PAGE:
Posted : 2007-05-03 20:34
Updated : 2007-05-03 20:34

‘Day’ Is Director’s Failed Experiment

A scene from "One Day With My Son"

By Kim Tae-jong
Staff Reporter

Director Jang Jin is famous for his twisty and unconventional storylines and creation of peculiar characters in such works as ``Gun and Talks’’ (2001), ``Someone Special’’ (2004) and ``Murder, Take One’’ (2005).

Having successfully won over a lot of fans with his particular style, it is no doubt that the audience has high expectations for his new film, ``One Day With My Son,’’ even if it seems to have many elements typical of a melodramatic tearjerker _ it is a story about a man serving a life sentence who gets one day out of jail for the first time in 15 years to meet his son.

But the new film is a total disaster as it is too Jang Jin-esque.

In the film, Lee Gang-sik (played by Cha Seung-won) is a criminal, who serves a life sentence in prison after being convicted of murder and robbery. For the first time in 15 years, the well-behaved prisoner is granted a one-day prison leave.

What he wants to do most is to see his son, whom he has never seen. He only remembers his son as he was when he was three-year-old _ the time he saw him last.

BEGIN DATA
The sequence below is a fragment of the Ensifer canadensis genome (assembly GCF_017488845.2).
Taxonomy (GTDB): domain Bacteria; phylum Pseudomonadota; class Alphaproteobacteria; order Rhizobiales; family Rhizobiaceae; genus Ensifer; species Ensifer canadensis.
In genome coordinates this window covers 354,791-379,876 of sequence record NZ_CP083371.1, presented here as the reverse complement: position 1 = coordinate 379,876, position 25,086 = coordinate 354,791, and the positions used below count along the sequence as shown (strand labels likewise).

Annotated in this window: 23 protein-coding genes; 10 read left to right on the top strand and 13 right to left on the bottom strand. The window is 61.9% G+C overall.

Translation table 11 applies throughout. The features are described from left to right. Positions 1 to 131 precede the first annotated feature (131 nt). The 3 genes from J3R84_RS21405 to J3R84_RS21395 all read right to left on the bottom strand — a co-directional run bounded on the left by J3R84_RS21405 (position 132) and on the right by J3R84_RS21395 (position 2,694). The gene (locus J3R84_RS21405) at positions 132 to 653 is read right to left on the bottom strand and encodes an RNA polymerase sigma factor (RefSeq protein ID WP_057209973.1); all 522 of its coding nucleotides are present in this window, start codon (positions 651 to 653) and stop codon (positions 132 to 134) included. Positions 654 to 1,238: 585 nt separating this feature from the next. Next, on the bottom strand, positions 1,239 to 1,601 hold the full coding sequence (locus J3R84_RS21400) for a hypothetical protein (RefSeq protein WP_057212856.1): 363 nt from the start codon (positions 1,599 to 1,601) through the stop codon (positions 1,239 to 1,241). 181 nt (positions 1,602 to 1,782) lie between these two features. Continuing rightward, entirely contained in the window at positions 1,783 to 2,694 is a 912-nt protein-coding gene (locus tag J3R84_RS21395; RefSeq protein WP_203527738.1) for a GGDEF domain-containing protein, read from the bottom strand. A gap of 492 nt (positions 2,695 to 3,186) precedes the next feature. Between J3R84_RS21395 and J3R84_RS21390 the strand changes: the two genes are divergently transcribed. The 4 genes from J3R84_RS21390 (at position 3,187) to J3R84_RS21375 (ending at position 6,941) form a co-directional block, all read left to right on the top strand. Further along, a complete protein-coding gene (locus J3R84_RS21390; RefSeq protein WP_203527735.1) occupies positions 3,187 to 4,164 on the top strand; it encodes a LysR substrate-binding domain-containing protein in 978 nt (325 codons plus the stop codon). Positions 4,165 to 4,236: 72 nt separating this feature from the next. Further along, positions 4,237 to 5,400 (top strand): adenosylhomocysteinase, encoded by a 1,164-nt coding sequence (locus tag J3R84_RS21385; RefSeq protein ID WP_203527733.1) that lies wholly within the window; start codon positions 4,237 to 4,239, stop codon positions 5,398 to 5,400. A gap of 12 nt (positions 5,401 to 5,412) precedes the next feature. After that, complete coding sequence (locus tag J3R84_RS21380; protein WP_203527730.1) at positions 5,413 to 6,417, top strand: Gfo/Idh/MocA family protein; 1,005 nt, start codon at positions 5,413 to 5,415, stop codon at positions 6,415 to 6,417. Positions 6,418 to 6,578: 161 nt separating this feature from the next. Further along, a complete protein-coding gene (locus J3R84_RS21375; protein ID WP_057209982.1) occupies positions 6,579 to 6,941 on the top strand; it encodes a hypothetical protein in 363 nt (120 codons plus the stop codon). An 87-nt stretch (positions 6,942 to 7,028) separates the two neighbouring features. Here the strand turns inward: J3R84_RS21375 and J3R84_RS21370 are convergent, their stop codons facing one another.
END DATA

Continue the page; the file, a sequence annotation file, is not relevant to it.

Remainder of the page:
He is excited and nervous. There seem to be too many things to do in just one day. He wants to say, express and let him know how badly he misses him and how sorry he is.

But things are tougher than expected and the 39-year-old father is clumsy at everything.

His mother suffers from dementia and his teenage son, played by Ryu Deok-hwan, takes care of her without any help. He seems to have every reason to be mad at his incarcerated father. And the father doesn’t know what to say and what to do to mend a relationship that has been broken for 15 years.

But the father’s genuine feelings gradually open his son’s heart. To enjoy every second given to them, the father and son hang out together at night until they must once again part ways.

In the course of the film, it would be critical to capture and show the complicated and delicate relationship between the two. But the film forces the audience to experience it through the direct narration of the characters. For example, the father says to the audience, ``I’m so sad to have eyes that my son finds scary,’’ and the son says, ``Now I feel he is my father, rather than a criminal who killed people.’’ The narration is irritating because it takes away your chance to fully explore how the intimate relationship is mended.

The most deadly blow to the film, however, is the last unexpected turn toward the end of the film. It surely surprises the audience in an unpleasant way.

It gives one the idea that the director tried to deceive his audience in a very clumsy way, rather than the ``Oh, it all adds up’’ sort of ending. The director may have tried too hard to outwit the audience.
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